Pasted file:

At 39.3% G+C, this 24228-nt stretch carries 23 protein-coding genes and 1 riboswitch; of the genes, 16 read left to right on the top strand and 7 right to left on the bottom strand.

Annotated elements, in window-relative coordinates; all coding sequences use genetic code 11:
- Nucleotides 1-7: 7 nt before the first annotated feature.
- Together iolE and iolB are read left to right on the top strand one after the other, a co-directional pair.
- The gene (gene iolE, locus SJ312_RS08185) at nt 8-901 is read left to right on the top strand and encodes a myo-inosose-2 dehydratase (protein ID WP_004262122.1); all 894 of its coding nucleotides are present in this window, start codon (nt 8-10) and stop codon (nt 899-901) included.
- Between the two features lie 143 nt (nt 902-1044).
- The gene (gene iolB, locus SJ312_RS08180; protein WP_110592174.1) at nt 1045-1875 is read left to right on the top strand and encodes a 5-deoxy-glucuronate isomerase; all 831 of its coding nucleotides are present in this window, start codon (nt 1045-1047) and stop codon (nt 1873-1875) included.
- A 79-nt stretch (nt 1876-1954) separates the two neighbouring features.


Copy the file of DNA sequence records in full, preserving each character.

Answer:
At 39.3% G+C, this 24228-nt stretch carries 23 protein-coding genes and 1 riboswitch; of the genes, 16 read left to right on the top strand and 7 right to left on the bottom strand.

Annotated elements, in window-relative coordinates; all coding sequences use genetic code 11:
- Nucleotides 1-7: 7 nt before the first annotated feature.
- Together iolE and iolB are read left to right on the top strand one after the other, a co-directional pair.
- The gene (gene iolE, locus SJ312_RS08185) at nt 8-901 is read left to right on the top strand and encodes a myo-inosose-2 dehydratase (protein ID WP_004262122.1); all 894 of its coding nucleotides are present in this window, start codon (nt 8-10) and stop codon (nt 899-901) included.
- Between the two features lie 143 nt (nt 902-1044).
- The gene (gene iolB, locus SJ312_RS08180; protein WP_110592174.1) at nt 1045-1875 is read left to right on the top strand and encodes a 5-deoxy-glucuronate isomerase; all 831 of its coding nucleotides are present in this window, start codon (nt 1045-1047) and stop codon (nt 1873-1875) included.
- A 79-nt stretch (nt 1876-1954) separates the two neighbouring features.